Power station supplies valuable raw materials
Scientists are examining the use of alkaline metals and alkaline earth metals as potential fuels for power station processes. As an example, they have constructed a laboratory reaction chamber for burning lithium. The experimental lithium burner achieved a thermal capacity of 30 kilowatts. It atomises and burns melted lithium in a carbon dioxide atmosphere to produce lithium carbonate. Carbon monoxide is also produced.
The scientists' idea is to use excess electrical energy for the electrochemical production of metals such as lithium, sodium or magnesium. When electricity is needed, the metal is used as fuel in special power stations. The burning of metal in a carbon dioxide or nitrogen atmosphere occurs at a similar thermal level to conventional burning of fossil fuels. The highlight is that in contrast to carbon-based fuels, the burning of metals results in various different products, depending on the reaction partners, that can be used as valuable raw materials in the chemical industry. This compensates for energy losses in the process chain, meaning that the process can provide energy balance rewards and also financial rewards. Re-using the combustion product lithium carbonate for the manufacture of lithium results in a closed cycle.
Industrially valuable combustion products
"We utilise the high reactivity of the electropositive alkaline metals, which can also be reduced by poorly reactive gases such as carbon dioxide or nitrogen," says the project leader Dr. Dan Taroata, who then added: "In a nitrogen atmosphere we obtain lithium nitrite, which can be used to synthesise ammonia." Carbon dioxide and ammonia are used as raw materials in many chemical industry production processes.
The scientists initially examined a number of different reactor concepts for burning lithium. The assessment criteria were:
- Complete combustion
- Temperature level corresponding to an energy decoupling process for electricity generation
- System for extracting the lithium-based reaction processes from the reactor, at the highest possible recovery rate
The lithium must be atomised into small droplets or particles to ensure complete combustion. The researchers proved that it is possible to burn atomised lithium in typical combustion chambers. The burner is designed in a similar manner to coal dust or oil burners.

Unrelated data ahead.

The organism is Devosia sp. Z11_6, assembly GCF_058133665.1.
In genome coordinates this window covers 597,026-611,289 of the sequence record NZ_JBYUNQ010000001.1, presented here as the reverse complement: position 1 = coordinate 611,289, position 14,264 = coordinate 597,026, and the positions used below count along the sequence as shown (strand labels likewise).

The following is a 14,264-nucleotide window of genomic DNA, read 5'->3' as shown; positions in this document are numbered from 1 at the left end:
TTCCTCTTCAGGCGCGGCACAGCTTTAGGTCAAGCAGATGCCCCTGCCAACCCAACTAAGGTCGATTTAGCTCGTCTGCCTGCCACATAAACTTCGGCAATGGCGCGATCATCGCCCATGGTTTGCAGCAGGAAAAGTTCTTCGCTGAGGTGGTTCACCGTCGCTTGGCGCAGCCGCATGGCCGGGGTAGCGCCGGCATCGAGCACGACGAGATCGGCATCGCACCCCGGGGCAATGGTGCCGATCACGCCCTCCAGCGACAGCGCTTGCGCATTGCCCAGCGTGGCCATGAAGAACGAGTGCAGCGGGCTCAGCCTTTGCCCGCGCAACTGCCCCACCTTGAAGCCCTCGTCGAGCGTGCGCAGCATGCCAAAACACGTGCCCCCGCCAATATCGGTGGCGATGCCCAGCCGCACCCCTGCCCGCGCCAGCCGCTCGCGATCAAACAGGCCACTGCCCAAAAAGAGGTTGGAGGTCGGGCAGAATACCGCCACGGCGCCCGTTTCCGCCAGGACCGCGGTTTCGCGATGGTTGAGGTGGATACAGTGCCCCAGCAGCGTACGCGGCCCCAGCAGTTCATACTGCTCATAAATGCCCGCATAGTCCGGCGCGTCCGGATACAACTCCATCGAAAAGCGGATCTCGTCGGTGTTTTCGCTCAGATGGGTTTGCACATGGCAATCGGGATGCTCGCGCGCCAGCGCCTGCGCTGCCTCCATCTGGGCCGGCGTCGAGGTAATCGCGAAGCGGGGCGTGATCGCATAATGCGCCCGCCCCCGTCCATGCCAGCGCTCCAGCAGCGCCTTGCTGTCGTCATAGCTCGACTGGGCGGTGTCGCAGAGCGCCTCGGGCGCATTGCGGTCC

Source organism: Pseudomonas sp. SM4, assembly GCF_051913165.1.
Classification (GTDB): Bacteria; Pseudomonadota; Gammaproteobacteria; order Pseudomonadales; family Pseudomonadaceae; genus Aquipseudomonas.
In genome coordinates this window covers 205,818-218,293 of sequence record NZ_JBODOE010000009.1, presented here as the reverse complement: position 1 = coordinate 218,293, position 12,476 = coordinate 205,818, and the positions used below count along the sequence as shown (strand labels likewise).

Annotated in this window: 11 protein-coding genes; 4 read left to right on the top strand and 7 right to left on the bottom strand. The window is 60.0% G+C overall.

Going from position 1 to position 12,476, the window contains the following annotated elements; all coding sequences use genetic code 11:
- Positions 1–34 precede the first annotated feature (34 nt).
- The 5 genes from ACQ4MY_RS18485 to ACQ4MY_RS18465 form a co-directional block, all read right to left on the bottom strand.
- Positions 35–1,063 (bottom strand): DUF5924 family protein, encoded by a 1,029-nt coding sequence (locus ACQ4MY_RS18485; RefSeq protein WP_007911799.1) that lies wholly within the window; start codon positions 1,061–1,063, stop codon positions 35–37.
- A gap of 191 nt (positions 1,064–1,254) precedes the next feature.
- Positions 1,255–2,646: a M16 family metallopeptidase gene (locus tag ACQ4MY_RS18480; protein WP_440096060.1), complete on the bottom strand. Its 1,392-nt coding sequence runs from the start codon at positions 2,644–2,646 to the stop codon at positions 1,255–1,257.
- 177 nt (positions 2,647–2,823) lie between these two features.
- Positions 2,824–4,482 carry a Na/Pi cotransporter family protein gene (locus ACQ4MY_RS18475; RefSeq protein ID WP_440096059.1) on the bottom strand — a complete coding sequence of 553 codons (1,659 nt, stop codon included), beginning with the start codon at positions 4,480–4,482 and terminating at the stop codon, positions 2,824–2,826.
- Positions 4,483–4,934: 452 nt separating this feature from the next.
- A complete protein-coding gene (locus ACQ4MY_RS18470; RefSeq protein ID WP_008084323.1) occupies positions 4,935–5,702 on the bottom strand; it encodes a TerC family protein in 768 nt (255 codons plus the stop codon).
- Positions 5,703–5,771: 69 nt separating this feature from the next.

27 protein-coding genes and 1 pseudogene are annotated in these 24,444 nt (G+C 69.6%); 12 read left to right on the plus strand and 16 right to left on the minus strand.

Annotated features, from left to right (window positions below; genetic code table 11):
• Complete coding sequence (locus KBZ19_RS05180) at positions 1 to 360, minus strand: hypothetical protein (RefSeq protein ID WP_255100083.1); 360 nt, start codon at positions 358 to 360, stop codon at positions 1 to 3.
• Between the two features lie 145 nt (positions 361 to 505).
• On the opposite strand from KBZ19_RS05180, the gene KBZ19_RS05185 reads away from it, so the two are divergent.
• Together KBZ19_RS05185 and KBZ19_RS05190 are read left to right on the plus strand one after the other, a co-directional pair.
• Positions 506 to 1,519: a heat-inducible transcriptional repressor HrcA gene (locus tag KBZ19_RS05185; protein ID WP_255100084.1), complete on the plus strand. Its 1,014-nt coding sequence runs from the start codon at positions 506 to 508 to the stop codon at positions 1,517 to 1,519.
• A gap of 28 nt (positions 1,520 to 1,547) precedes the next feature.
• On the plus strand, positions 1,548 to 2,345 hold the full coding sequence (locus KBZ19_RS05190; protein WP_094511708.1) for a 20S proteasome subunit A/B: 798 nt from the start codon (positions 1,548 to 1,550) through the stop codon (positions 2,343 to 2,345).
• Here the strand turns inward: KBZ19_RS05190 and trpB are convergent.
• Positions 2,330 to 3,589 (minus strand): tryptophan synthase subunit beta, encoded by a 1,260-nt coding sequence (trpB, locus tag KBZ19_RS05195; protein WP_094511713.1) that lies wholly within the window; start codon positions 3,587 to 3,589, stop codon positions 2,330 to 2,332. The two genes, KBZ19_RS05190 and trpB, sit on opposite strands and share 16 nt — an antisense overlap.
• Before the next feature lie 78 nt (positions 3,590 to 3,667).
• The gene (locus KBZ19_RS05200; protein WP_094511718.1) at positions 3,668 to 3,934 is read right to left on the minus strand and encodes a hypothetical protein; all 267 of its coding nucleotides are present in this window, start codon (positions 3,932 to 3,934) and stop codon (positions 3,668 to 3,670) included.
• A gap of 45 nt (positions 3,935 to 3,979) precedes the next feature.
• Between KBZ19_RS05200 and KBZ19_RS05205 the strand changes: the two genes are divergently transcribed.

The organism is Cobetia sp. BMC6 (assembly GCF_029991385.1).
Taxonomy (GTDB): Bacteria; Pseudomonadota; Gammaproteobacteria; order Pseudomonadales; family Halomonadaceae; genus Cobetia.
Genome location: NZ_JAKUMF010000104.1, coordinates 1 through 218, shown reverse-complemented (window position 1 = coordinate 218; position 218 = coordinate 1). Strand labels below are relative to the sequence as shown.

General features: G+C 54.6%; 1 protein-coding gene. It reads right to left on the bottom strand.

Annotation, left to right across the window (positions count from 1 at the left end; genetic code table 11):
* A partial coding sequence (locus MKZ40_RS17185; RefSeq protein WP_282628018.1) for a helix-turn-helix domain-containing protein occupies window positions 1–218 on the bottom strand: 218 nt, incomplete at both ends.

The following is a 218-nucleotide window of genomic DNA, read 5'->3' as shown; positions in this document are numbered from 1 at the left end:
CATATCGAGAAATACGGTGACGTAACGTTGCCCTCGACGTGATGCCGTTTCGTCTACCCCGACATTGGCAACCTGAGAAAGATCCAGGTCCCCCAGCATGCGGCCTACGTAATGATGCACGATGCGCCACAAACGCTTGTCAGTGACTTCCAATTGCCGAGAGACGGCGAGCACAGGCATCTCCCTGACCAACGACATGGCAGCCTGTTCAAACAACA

Pilot plant experiments
When burning in carbon dioxide, the preferred solid reaction product lithium carbonate liquefies in a temperature range of 700 to 1,000 degrees Celsius and can be drawn off from the combustion chamber in molten form. This means that a reactor concept based on the tried and true melting chamber principle is the most suitable approach.
Lithium is sprayed into the upper end of a reaction chamber and reacts with CO2 injected at multiple different points. The carbonate reaction product is extracted as slag from the lower end of the chamber and the gas flow escapes to the right.
Numerical simulations of the flow field in the plant show that the plant is large enough for a high degree of burnout. This method was also used to optimise the positions of the secondary CO2 jets for influencing the flow to suit the process requirements.
Burning alkaline metal in a spray reactor
Once the researchers had mastered the controlled atomisation of liquid lithium and had examined the various atomisation types with single-substance and twin-substance jets, they were then able to maintain a controlled lithium metal flame in a laboratory reactor for the first time.
The solid reaction products resulting from the burning of lithium in CO2 confirm the expected reaction process, with the production of lithium carbonate. The reduction of carbon dioxide to carbon monoxide also occurred as expected.
The scientists also analysed the reaction products resulting from the burning of liquefied, atomised lithium in a nitrogen atmosphere. After hydrolysis of the reaction products, the presence of ammonia was also wet-chemically verified. In addition to the pure aspect of the storage and later recovery of electrical energy, the burning of lithium in a nitrogen atmosphere also provides access to ammonia. From a purely commercial perspective, ammonia is one of the most commonly produced raw materials used in the chemical industry.
The commercial utilisation of these results has been completely secured by twelve patents.